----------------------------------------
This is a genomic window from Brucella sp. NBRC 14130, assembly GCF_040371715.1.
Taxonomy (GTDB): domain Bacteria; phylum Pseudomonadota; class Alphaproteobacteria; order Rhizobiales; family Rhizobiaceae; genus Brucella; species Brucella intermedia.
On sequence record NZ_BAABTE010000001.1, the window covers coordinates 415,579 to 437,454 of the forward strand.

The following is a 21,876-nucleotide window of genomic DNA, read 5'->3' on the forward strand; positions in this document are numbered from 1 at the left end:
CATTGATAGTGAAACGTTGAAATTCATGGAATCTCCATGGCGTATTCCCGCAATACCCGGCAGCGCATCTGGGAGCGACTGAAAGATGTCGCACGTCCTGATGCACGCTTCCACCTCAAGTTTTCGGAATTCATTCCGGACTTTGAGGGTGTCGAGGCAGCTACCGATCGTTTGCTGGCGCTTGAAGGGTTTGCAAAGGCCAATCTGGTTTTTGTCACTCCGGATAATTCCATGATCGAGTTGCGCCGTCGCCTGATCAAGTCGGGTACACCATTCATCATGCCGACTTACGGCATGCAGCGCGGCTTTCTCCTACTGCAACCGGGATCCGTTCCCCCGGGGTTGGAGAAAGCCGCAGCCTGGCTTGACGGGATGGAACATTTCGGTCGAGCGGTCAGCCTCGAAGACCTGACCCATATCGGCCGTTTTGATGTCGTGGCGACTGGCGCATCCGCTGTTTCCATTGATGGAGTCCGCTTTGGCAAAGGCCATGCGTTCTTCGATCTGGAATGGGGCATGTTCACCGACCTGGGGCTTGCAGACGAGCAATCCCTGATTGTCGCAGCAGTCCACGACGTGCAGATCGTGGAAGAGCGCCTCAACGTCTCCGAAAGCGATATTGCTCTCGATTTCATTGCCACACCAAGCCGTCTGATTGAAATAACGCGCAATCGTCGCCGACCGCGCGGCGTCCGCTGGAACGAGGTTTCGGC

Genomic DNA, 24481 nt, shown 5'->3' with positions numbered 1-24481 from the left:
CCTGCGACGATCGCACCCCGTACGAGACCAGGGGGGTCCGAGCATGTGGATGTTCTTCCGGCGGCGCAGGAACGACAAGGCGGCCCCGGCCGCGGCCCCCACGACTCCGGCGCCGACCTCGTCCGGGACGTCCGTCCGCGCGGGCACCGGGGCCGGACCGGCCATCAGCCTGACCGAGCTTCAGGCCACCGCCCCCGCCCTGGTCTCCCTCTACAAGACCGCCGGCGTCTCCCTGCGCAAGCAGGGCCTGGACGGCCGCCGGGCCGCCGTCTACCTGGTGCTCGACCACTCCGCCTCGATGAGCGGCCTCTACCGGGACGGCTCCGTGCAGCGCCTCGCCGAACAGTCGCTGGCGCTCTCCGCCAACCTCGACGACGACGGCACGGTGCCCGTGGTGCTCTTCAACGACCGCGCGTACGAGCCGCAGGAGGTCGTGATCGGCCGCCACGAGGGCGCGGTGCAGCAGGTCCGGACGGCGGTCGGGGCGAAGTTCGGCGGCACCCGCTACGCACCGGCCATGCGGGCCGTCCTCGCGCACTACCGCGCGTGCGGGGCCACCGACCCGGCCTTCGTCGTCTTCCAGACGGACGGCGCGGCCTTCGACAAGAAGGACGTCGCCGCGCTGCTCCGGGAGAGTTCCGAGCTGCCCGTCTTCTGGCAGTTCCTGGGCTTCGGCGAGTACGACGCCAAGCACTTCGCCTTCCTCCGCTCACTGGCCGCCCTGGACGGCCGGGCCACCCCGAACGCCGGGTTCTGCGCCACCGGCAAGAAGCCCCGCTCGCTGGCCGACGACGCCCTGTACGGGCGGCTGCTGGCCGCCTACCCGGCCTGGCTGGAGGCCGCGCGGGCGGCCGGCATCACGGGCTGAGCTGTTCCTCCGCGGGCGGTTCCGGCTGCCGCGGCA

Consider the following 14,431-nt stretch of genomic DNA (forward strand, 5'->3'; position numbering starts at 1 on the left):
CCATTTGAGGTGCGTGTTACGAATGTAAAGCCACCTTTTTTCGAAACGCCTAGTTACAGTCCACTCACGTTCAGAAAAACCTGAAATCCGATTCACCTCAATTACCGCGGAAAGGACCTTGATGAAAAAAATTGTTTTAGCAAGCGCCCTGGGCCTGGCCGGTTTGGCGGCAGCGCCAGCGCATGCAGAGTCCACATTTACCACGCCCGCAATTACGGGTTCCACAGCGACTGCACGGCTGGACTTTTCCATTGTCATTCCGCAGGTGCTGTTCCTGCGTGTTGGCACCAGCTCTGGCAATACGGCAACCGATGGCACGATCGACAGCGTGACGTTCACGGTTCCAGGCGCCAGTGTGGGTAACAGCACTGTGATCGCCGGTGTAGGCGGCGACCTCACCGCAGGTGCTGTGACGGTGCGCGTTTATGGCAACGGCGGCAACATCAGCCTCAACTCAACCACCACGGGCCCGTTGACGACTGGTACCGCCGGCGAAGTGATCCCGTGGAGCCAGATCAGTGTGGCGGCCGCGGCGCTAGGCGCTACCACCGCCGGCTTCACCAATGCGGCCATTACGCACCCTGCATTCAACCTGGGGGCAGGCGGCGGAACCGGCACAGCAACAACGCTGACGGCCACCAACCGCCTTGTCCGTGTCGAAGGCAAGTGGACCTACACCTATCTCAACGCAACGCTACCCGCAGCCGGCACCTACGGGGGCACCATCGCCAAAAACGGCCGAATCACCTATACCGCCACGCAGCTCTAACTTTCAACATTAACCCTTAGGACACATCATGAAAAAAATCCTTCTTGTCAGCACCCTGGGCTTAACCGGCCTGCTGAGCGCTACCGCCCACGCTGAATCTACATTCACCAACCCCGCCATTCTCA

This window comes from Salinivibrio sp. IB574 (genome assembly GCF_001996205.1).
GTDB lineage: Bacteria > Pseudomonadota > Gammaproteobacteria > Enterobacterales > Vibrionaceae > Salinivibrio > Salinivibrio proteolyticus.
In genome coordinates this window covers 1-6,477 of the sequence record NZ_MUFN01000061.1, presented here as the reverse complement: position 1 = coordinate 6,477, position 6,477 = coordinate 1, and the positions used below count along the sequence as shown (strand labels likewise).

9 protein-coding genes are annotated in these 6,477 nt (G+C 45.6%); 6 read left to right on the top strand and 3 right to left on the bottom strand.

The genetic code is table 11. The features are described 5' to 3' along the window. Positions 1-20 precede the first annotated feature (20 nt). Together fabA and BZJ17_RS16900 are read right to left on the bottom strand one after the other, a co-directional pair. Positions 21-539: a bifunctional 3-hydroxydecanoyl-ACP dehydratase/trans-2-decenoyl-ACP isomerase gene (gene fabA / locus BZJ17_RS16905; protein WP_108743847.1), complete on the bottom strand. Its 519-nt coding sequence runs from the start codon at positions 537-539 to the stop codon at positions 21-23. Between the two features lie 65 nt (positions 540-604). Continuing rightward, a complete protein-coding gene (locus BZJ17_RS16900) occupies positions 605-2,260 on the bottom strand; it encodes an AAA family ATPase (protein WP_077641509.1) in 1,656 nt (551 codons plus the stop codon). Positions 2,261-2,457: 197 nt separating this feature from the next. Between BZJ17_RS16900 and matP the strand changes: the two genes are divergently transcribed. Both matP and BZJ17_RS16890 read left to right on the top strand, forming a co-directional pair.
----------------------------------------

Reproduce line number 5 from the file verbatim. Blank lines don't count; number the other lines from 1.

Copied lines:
CATTGATAGTGAAACGTTGAAATTCATGGAATCTCCATGGCGTATTCCCGCAATACCCGGCAGCGCATCTGGGAGCGACTGAAAGATGTCGCACGTCCTGATGCACGCTTCCACCTCAAGTTTTCGGAATTCATTCCGGACTTTGAGGGTGTCGAGGCAGCTACCGATCGTTTGCTGGCGCTTGAAGGGTTTGCAAAGGCCAATCTGGTTTTTGTCACTCCGGATAATTCCATGATCGAGTTGCGCCGTCGCCTGATCAAGTCGGGTACACCATTCATCATGCCGACTTACGGCATGCAGCGCGGCTTTCTCCTACTGCAACCGGGATCCGTTCCCCCGGGGTTGGAGAAAGCCGCAGCCTGGCTTGACGGGATGGAACATTTCGGTCGAGCGGTCAGCCTCGAAGACCTGACCCATATCGGCCGTTTTGATGTCGTGGCGACTGGCGCATCCGCTGTTTCCATTGATGGAGTCCGCTTTGGCAAAGGCCATGCGTTCTTCGATCTGGAATGGGGCATGTTCACCGACCTGGGGCTTGCAGACGAGCAATCCCTGATTGTCGCAGCAGTCCACGACGTGCAGATCGTGGAAGAGCGCCTCAACGTCTCCGAAAGCGATATTGCTCTCGATTTCATTGCCACACCAAGCCGTCTGATTGAAATAACGCGCAATCGTCGCCGACCGCGCGGCGTCCGCTGGAACGAGGTTTCGGC